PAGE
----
Interfaith

Chapel-to-Go for Diverse Military

October 25, 2001

Source: The Boston Globe

On October 25, 2001, The Boston Globe reported, "Army's Natick Labs designs Chapel-to-Go for all faiths." The article reports that "the 'containerized chapel,' as it is formally known, can be dropped out the back of a cargo plane and within six hours be transformed into a multi-denominational religious center catering to Christians, Jews, and Muslims." The article continued, "According to the latest Defense Department statistics, of the 470,000 soldiers in the Army, about 40 percent are Protestant, 20 percent are Catholic, while...

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Connecticut Interfaith Group Strengthened in Aftermath

October 24, 2001

Source: The Hartford Courant

On October 24, 2001, The Hartford Courant featured an article on Richard Freund, director of the Greenberg Center for Judaic Studies at the University of Hartford, and an interfaith trip to Morocco he led with a group of Muslims, Christian and Jews. Freund described the trip as part of a forum "'to allow dialogue between Muslims, Christians and Jews to occur in this country.'" Since September 11, "the group felt its mission had become even more significant...Interfaith dialogue, he said, 'is the only way to save ourselves, the...

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Islamic Society of Boston Continues Outreach

October 23, 2001

Source: The Christian Science Monitor

http://www.csmonitor.com/cgi-bin/getasciiarchive?script/2001/10/23/p15s1.txt

On October 23, 2001, The Christian Science Monitor featured an article that described an event at the Islamic Society of Boston in Cambridge, MA intended to allow Non-Muslims to learn about Islam. The first such event attracted 700 people, and programs at the Society's mosque and elsewhere continue to attract many people curious...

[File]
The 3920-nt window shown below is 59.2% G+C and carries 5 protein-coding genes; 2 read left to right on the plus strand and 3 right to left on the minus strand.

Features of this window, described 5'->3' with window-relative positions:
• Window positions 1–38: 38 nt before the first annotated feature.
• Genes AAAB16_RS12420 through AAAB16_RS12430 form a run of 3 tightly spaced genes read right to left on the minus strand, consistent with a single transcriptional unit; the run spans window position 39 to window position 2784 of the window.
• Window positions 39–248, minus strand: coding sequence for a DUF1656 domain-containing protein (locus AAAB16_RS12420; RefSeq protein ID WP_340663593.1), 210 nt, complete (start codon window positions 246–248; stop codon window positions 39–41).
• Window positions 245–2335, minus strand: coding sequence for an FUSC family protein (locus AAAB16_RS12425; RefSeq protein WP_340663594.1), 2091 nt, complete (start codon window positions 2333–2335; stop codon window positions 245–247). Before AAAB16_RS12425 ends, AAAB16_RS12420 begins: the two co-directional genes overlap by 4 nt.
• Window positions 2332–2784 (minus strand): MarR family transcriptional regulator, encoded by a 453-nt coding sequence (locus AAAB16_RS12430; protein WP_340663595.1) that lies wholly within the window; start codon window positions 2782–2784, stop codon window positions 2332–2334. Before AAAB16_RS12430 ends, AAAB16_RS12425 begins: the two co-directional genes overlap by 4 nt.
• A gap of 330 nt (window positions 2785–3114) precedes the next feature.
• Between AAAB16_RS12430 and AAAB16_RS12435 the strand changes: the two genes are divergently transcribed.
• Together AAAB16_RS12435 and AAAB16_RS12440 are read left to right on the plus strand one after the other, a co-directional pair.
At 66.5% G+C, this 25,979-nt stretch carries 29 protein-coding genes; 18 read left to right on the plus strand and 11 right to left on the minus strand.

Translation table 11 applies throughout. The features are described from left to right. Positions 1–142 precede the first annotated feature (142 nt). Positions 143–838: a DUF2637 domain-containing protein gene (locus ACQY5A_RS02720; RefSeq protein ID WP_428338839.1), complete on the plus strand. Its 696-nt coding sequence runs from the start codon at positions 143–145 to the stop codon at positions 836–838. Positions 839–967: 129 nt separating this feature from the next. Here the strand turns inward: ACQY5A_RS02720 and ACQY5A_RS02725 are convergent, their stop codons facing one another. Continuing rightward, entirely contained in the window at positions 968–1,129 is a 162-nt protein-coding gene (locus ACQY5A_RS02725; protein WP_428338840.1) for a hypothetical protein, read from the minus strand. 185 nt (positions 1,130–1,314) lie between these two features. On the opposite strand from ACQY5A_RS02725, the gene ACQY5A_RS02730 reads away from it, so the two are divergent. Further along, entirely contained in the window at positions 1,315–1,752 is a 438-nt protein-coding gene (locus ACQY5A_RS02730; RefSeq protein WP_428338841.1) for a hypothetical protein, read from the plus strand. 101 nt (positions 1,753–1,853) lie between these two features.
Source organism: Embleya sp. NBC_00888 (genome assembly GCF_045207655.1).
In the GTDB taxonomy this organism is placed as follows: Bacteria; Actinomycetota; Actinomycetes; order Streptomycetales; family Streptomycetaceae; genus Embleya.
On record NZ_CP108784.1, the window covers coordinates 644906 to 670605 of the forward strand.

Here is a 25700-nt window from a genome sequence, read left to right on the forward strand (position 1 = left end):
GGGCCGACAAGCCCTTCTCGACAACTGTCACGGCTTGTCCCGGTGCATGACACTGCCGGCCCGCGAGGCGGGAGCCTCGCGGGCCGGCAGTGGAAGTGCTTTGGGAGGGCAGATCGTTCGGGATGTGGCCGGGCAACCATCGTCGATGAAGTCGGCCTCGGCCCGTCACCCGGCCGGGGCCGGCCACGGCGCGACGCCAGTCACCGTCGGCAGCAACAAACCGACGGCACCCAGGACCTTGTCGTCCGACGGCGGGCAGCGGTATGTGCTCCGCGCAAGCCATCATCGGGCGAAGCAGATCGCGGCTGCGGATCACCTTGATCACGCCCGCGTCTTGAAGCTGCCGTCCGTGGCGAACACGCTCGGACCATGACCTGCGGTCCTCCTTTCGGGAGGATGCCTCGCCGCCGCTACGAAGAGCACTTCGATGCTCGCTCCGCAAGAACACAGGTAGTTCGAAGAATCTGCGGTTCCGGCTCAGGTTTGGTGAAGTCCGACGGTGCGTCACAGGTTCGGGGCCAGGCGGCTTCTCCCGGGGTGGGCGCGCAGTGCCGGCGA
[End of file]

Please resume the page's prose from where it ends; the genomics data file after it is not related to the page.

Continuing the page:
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Jewish-Muslim Relations Suffer in Aftermath of September 11

October 22, 2001

Source: The New York Times

On October 22, 2001 The New York Times reported "For Some Jewish Leaders, Partnership With Muslims Is a Casualty of Sept. 11 Attacks." The article described that "In several cities, rabbis and Jewish lay leaders have walked out of long-standing interfaith dialogues with Muslim leaders, complaining that the Muslims are condoning suicide bombing attacks against Israelis while condemning the attacks against the United States....Muslims, on the other hand, say Jewish groups are using the attacks as an excuse for putting Palestinian...

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Volunteer Efforts to Assist Muslim and Arab-American Women

October 22, 2001

Source: Salon.com

http://www.salon.com/mwt/feature/2001/10/22/women_of_cover/index.html

On October 22, 2001, Salon.com featured the story "Stand beside her" which reported on volunteer efforts to help Muslim and Arab-American women feel safe. In St. Louis, "Local volunteers have come forward to act as escorts for those who have been threatened, or feel threatened, by knee-jerk reactions to their clothing or appearance. Similar ad hoc programs have sprung up,...

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Muslims in New Orleans Teach about their Faith

October 21, 2001

Source: The Times-Picayune